mechanism for control
If ATP concentration begins to drop, respiration
speeds up; when there is plenty of ATP,
respiration slows down
Control of catabolism is based
mainly on regulating the
activity of enzymes at strategic
points in the catabolic pathway
Glucose
The Control
of Cellular
Respiration
AMP
Glycolysis
Fructose-6-phosphate
–
Stimulates
+
Phosphofructokinase
–
Fructose-1,6-bisphosphate
Inhibits
Note how
the
presence of
too much
ATP will
block
reactions
from
proceeding
Inhibits
Pyruvate
ATP
Citrate
Acetyl CoA
Citric
acid
cycle
Oxidative
phosphorylation
Question 1
A. What is this
molecule?
C.What is this molecule?
2
ATP
B.Name of process?
+
2 NADH
Glucose
D. Where does this process occur?
2
Pyruvate
Question 2:
A. What is the name of this type of reaction?
B. Which molecule has been reduced?
C. Which molecule has been oxidized?
Question 3:
Enzyme
Enzyme
ADP
P
Substrate
++
ATP
Product
A. This reaction is phosphorylating ADP to
form ATP. What is phosphorylation?
B. What type of phosphorylation is this
(substrate-level or oxidative)?
Question 4:
CYTOSOL
MITOCHONDRION
NAD+
NADH + H+
2
1
A. What
molecule is this?
3
CO2
Coenzyme A
C. What is happening in this process?
B. What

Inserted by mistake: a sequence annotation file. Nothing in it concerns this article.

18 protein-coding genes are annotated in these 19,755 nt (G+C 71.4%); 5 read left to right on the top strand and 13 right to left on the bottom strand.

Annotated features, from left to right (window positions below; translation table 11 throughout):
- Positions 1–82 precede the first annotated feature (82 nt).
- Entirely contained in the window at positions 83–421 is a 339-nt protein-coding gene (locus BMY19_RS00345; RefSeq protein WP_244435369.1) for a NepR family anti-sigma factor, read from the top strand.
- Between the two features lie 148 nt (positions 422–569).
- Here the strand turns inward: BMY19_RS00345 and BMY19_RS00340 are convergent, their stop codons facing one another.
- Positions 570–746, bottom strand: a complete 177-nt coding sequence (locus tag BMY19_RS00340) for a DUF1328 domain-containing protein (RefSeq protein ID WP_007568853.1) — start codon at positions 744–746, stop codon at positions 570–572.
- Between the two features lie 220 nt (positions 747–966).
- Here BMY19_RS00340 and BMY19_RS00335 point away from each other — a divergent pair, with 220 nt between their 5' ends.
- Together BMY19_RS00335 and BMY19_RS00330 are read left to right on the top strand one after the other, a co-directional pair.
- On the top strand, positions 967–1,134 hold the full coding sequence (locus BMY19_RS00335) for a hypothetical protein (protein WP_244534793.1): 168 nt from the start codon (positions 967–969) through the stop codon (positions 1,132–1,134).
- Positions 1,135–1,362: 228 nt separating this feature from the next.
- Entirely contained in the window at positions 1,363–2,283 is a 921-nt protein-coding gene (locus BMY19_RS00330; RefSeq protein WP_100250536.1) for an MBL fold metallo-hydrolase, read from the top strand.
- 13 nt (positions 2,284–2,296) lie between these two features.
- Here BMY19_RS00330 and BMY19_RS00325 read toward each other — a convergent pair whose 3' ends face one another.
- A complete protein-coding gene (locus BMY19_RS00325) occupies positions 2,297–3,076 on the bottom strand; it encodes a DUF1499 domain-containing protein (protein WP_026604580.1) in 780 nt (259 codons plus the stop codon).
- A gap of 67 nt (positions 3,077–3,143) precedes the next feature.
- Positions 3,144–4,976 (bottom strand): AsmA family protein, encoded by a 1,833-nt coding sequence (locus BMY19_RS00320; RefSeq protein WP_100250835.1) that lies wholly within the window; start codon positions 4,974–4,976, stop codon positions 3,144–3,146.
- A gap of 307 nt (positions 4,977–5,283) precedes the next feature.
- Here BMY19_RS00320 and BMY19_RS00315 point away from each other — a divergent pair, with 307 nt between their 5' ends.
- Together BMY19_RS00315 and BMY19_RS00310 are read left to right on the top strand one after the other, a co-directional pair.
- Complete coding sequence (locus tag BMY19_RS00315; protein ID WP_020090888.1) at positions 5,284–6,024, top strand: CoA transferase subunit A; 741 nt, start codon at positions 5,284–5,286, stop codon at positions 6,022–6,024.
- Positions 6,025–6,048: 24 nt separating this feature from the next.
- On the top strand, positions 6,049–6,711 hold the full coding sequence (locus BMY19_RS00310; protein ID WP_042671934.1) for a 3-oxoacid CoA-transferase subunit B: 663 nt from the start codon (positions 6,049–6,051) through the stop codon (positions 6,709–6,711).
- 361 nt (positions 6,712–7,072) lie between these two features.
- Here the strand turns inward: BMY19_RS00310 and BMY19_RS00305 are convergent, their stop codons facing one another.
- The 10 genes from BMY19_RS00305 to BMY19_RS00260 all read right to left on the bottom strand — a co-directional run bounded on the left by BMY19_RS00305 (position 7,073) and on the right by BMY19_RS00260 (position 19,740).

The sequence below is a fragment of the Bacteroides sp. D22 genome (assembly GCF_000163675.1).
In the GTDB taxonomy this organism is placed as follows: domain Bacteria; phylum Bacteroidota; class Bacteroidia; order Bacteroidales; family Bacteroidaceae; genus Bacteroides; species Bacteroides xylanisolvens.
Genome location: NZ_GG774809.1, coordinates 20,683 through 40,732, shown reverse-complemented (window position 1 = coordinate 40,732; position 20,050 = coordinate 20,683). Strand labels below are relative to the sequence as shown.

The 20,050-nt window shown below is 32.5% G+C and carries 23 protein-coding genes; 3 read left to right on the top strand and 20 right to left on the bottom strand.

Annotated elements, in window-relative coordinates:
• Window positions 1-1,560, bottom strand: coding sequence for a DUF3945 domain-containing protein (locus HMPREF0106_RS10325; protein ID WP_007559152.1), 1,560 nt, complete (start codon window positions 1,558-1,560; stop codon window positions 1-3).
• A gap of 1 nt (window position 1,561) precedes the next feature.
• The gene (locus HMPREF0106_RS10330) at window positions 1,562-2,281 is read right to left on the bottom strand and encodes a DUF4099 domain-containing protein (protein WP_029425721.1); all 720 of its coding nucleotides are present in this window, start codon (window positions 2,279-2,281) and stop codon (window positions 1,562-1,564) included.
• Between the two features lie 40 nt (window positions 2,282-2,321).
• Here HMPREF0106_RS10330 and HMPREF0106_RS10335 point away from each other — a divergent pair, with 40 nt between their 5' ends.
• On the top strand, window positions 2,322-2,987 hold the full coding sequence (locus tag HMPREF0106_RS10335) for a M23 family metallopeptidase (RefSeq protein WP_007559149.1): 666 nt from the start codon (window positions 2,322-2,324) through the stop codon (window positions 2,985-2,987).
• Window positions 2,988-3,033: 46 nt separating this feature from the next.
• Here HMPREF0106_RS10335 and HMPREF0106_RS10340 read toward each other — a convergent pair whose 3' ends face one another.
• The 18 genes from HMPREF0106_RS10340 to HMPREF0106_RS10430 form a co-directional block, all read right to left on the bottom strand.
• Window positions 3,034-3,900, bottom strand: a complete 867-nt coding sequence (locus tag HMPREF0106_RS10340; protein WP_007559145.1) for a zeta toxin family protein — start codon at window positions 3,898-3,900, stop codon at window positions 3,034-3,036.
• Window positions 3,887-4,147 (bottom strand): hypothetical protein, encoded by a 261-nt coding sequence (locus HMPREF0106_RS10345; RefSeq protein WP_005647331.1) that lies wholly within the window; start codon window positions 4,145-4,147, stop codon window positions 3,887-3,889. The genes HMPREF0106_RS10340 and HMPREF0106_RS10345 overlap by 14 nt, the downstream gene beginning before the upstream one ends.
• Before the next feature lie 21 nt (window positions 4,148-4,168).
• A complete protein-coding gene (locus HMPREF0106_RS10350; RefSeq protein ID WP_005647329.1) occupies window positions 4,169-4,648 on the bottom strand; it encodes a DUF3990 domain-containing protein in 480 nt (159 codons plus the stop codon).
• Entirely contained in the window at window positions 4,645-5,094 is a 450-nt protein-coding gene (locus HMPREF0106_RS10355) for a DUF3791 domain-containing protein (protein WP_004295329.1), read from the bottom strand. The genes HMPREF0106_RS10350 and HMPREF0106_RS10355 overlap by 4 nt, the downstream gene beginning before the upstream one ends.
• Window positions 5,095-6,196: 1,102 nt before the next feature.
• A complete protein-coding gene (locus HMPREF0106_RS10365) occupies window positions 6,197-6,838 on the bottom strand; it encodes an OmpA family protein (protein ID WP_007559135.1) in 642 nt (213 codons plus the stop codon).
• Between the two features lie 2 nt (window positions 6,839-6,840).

molecule is
this?
Qu. 5:
A. What
molecule
is this?
CO2
NAD+
CoA
NADH
+ H+
C. Where is
this series
of reactions
occurring?
D. What are
the
products of
this
reaction?
Acetyl CoA
CoA
CoA
FADH2
B. What is
the name
of this
series of
reactions?
3 NAD+
3 NADH
FAD
E. Where
did most of
the energy
go?
2 CO2
+ 3 H+
ADP + P i
ATP
Question 6:
A. What are
these
purple
“blobs”?
B. What is
their
purpose?
C. Where are
they
located?
D. What is
the final
electron
acceptor?
NADH
50
2 e–
NAD+
FADH2
2 e–
40

FMN
FAD
Multiprotein
complexes
FAD
Fe•S 
Fe•S
Q

Cyt b
30
Fe•S
Cyt c1
I
V
Cyt c
Cyt a
Cyt a3
20
10
2 e–
(from NADH
or FADH2)
0
2 H+ + 1/2 O2
H2O
Question 7:
A. What is the
name of this
molecular
structure?
B. Where would
you find one
of these?
C. What is its’
job?
D. How does it
work?
INTERMEMBRANE SPACE
H+
Stator
Rotor
Internal
rod
Catalytic
knob
ADP
+
P
i
ATP
MITOCHONDRIAL MATRIX
Question 8: What in the world is going on here?????
H+
H+
H+
H+
Protein complex
of electron
carriers
Cyt c
V
Q


ATP
synthase

FADH2
NADH
2 H+ + 1/2O2
H2O
FAD
NAD+
ADP + P i
(carrying electrons
from food)
ATP
H+
1 Electron transport chain
Oxidative phosphorylation
2 Chemiosmosis
2 ADP + 2 Pi
Question 9:
Study the two
sets of
reactions
shown here:
A. Which one
occurs in
plants?
B. Which one
occurs in
animals?
C. What is the
name of these
reactions?
Glucose
2 ATP
Glycolysis
2 Pyruvate
2 NAD+
2 NADH
+ 2 H+
2 CO2
2 Acetaldehyde
2 Ethanol
(a) Alcohol fermentation
2 ADP + 2 Pi
Glucose
2 ATP
Glycolysis
2 NAD+
2 NADH
+ 2 H+
2 Pyruvate
2 Lactate
(b) Lactic acid fermentation
Glucose
Question 10: Which is better for ATP production: Oxygen
or no oxygen and why?
Glycolysis
CYTOSOL
Pyruvate
No O2 present:
Fermentation
O2 present:
Aerobic cellular
respiration
MITOCHONDRION
Ethanol
or
lactate
Acetyl CoA
Citric
acid
cycle